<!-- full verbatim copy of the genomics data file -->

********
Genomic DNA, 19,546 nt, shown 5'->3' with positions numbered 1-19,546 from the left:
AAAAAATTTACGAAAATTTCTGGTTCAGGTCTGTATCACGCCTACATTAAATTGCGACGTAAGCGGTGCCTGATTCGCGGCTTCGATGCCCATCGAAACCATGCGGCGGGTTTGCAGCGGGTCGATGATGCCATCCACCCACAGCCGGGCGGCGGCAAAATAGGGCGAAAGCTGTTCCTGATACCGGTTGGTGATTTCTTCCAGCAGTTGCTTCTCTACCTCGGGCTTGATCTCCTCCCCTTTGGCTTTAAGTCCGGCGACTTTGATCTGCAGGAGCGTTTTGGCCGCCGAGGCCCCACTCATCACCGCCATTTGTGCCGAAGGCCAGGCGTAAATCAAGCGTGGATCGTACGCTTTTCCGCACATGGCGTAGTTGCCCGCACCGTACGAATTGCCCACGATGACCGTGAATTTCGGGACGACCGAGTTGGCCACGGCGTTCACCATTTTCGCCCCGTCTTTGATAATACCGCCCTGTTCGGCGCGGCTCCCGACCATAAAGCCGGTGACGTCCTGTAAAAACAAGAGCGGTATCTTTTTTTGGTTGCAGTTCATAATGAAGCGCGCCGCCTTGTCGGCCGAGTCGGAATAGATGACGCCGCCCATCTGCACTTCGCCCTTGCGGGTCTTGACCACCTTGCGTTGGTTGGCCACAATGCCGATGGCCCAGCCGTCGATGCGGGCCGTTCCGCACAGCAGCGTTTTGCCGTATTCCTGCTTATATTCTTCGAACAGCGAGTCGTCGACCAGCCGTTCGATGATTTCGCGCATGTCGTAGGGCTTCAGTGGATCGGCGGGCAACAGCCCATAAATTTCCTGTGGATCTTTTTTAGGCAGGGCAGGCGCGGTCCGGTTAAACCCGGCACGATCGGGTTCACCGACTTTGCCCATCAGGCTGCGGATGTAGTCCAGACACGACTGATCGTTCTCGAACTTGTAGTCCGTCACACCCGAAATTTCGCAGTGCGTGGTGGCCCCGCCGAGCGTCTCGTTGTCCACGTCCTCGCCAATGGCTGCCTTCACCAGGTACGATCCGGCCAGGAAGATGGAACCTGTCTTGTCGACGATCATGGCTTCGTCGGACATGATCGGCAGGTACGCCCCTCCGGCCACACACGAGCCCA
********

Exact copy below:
Genomic DNA, 19,546 nt, shown 5'->3' with positions numbered 1-19,546 from the left:
AAAAAATTTACGAAAATTTCTGGTTCAGGTCTGTATCACGCCTACATTAAATTGCGACGTAAGCGGTGCCTGATTCGCGGCTTCGATGCCCATCGAAACCATGCGGCGGGTTTGCAGCGGGTCGATGATGCCATCCACCCACAGCCGGGCGGCGGCAAAATAGGGCGAAAGCTGTTCCTGATACCGGTTGGTGATTTCTTCCAGCAGTTGCTTCTCTACCTCGGGCTTGATCTCCTCCCCTTTGGCTTTAAGTCCGGCGACTTTGATCTGCAGGAGCGTTTTGGCCGCCGAGGCCCCACTCATCACCGCCATTTGTGCCGAAGGCCAGGCGTAAATCAAGCGTGGATCGTACGCTTTTCCGCACATGGCGTAGTTGCCCGCACCGTACGAATTGCCCACGATGACCGTGAATTTCGGGACGACCGAGTTGGCCACGGCGTTCACCATTTTCGCCCCGTCTTTGATAATACCGCCCTGTTCGGCGCGGCTCCCGACCATAAAGCCGGTGACGTCCTGTAAAAACAAGAGCGGTATCTTTTTTTGGTTGCAGTTCATAATGAAGCGCGCCGCCTTGTCGGCCGAGTCGGAATAGATGACGCCGCCCATCTGCACTTCGCCCTTGCGGGTCTTGACCACCTTGCGTTGGTTGGCCACAATGCCGATGGCCCAGCCGTCGATGCGGGCCGTTCCGCACAGCAGCGTTTTGCCGTATTCCTGCTTATATTCTTCGAACAGCGAGTCGTCGACCAGCCGTTCGATGATTTCGCGCATGTCGTAGGGCTTCAGTGGATCGGCGGGCAACAGCCCATAAATTTCCTGTGGATCTTTTTTAGGCAGGGCAGGCGCGGTCCGGTTAAACCCGGCACGATCGGGTTCACCGACTTTGCCCATCAGGCTGCGGATGTAGTCCAGACACGACTGATCGTTCTCGAACTTGTAGTCCGTCACACCCGAAATTTCGCAGTGCGTGGTGGCCCCGCCGAGCGTCTCGTTGTCCACGTCCTCGCCAATGGCTGCCTTCACCAGGTACGATCCGGCCAGGAAGATGGAACCTGTCTTGTCGACGATCATGGCTTCGTCGGACATGATCGGCAGGTACGCCCCTCCGGCCACACACGAGCCCA